The Virtual Army Experience (VAE) has been on tour for the last few years accross the country. Most people have welcomed it. For lots of families, it’s been a distraction and not neccesarily something harmful for their teens. During their Central Florida tour at the Kennedy Space Center late last year, it was just an attraction. Playing games such as America’s Army from a helicopter or a Humvee can be real fun. Of course, there may have been a few interested youngsters interested in the Army. While there are no other VAE events now (the site has not been updated since last November),  another Army project seems to have taken priority. The US Army Experience Center, located at the Franklin Mills Mall in northern Philadelphia, has become the center of attention, but for unexpected reasons, in the last few days. Some people believe this act is a plan from the US Army to recruit teens with the use of violent videogames. According to, “The Army Experience Center is therefore involved in the “Criminal Solicitation of Minors” – soliciting underage persons to act in a violent manner and thereby promoting and supporting criminal and corrupt behavior.” This afternoon, a protest took place at the mentioned mall formed by over 300 people. Several organizations got together to peacefully send their message, but things did not go as expected. Read the following press release for more info.

El Virtual Army Experience (VAE) ha estado viajando por todo el país. Varia gente le ha dado la bienvenida. Para muchas familias, es una distracción y no necesariamente algo dañino para sus adolescentes. Durante su viaje a la Florida Central en el Kennedy Space Center a finales del año pasado, fue solo una atracción. El jugar America’s Army desde un helicóptero o un “Humvee” puede ser verdaderamente divertido. Claro, quizás haya habido unos pocos jóvenes interesados en el ejército. Ya que no hay eventos del VAE (el sitio web no ha sido actualizado desde el pasado noviembre), otro proyecto del Army parece que ha tomado prioridad. El Centro de Experiencia del Ejército Americano, localizado en el centro comercial Franklin Mills en el norte de Filadelfia, se ha convertido en el centro de atención, pero por razones inesperadas en los últimos días. Algunas personas piensan que este acto es un plan del ejército americano para reclutar a adolescentes con el uso de videojuegos violentos. De acuerdo a, “El Army Experience Center por lo tanto, participa en la “Solicitud Penal de Menores” – solicitar a los menores a actuar en forma violenta y, por ende, promover y apoyar el comportamiento criminal y corrupto.” Esta tarde se realizó una protesta en el centro comercial mencionado por más de 300 personas. Varias organizaciones se juntaron pacíficamente para dar su mensaje, pero las cosas no salieron como se esperaban. Lean el siguiente comunicado de prensa para más información (en inglés).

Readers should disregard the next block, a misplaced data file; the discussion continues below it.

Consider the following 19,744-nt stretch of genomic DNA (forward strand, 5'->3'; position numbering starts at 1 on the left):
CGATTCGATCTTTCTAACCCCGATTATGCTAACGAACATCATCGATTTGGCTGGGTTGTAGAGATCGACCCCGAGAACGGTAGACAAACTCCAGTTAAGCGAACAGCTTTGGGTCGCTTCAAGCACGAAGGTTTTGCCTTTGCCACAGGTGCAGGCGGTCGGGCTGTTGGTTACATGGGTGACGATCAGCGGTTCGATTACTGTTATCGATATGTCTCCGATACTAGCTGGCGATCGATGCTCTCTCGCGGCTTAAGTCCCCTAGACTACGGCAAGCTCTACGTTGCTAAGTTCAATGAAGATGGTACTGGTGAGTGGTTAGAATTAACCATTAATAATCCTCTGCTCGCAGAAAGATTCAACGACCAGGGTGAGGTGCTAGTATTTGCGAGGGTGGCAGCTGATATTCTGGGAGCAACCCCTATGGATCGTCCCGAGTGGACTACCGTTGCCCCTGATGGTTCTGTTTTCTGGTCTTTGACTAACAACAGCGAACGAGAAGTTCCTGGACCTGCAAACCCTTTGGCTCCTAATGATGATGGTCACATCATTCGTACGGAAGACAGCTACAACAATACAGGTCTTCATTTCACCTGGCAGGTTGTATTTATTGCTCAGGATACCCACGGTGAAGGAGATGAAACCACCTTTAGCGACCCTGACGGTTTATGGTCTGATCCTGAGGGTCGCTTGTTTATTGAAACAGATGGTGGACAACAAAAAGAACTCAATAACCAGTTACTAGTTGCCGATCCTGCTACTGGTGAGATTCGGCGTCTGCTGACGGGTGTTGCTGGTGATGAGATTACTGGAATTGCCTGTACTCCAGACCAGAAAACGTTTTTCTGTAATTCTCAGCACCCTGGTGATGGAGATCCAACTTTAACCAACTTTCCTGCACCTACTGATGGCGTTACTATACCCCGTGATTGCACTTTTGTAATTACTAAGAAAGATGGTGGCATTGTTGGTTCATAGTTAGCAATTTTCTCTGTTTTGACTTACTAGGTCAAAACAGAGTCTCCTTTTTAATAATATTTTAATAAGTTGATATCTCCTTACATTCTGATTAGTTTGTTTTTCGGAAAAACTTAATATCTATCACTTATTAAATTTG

Sources/Fuentes: Shut Down the AEC – Saturday, May 2nd Information for Protest [], Army Experience Center [], Peace Action Blog – Today’s Rally, March, Shut Down and arrests at the Army Experience Center [].

Seven Arrested at Philadelphia Mall over Military Recruiting Practices
300 Veterans, military families, religious leaders and voters rallied, marched and closed the “Army Experience Center” to decry the Army pilot program that entices teens with violent video games

Philadelphia, PA — Saturday, May 2, 2009 – Several hundred demonstrators from a coalition of 30 national and regional veteran, youth and peace groups, including the Iraq Veterans Against the War, Veterans for Peace, BuxMont Coalition for Peace Action, Student Peace Action Network, protested what they claimed were unethical military recruitment of teenagers at Franklin Mills Mall in northeast Philadelphia.

The protesters rallied at a church, then marched one mile to the Franklin Mills mall where dozens of police blocked them from entering the “Army Experience Center” (AEC). After nearly an hour of chants of “War is no game, shut down the Army Experience Center” and speeches, Bob Smith of the Brandywine Peace Community (a member of United for Peace and Justice, a coalition of 1,300 national and local organizations) delivered a criminal complaint (4) to a Captain at the AEC and to a representative of the mall’s parent company, The Simon Property Group, Inc. After two police warnings, hundreds of protesters continued to chant and listen to speeches by Col. Wright and others, until the police arrested seven conducting civil disobedience by refusing to leave. Forced out of the mall, people continued to vigil and listen to songs by the Granny Peace Brigade outside the “red” entrance to the mall.